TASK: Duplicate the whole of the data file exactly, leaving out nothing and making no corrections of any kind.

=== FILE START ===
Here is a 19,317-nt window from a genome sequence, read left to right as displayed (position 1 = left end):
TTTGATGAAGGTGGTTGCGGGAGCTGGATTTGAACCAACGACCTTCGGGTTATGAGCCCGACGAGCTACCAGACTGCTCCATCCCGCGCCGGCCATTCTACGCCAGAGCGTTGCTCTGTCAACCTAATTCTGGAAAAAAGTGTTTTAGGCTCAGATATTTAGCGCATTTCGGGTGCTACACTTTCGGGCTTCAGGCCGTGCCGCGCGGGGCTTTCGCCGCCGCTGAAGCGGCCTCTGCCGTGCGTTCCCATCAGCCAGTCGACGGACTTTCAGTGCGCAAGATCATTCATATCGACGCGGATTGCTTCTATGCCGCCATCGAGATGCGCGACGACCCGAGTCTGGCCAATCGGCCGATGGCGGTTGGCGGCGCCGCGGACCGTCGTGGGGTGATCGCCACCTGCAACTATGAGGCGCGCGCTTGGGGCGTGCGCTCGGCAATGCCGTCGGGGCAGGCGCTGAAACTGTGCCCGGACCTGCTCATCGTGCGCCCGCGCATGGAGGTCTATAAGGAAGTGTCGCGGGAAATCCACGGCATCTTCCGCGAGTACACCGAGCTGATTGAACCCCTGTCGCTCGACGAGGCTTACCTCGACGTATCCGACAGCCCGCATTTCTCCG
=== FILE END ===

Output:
Here is a 19,317-nt window from a genome sequence, read left to right as displayed (position 1 = left end):
TTTGATGAAGGTGGTTGCGGGAGCTGGATTTGAACCAACGACCTTCGGGTTATGAGCCCGACGAGCTACCAGACTGCTCCATCCCGCGCCGGCCATTCTACGCCAGAGCGTTGCTCTGTCAACCTAATTCTGGAAAAAAGTGTTTTAGGCTCAGATATTTAGCGCATTTCGGGTGCTACACTTTCGGGCTTCAGGCCGTGCCGCGCGGGGCTTTCGCCGCCGCTGAAGCGGCCTCTGCCGTGCGTTCCCATCAGCCAGTCGACGGACTTTCAGTGCGCAAGATCATTCATATCGACGCGGATTGCTTCTATGCCGCCATCGAGATGCGCGACGACCCGAGTCTGGCCAATCGGCCGATGGCGGTTGGCGGCGCCGCGGACCGTCGTGGGGTGATCGCCACCTGCAACTATGAGGCGCGCGCTTGGGGCGTGCGCTCGGCAATGCCGTCGGGGCAGGCGCTGAAACTGTGCCCGGACCTGCTCATCGTGCGCCCGCGCATGGAGGTCTATAAGGAAGTGTCGCGGGAAATCCACGGCATCTTCCGCGAGTACACCGAGCTGATTGAACCCCTGTCGCTCGACGAGGCTTACCTCGACGTATCCGACAGCCCGCATTTCTCCG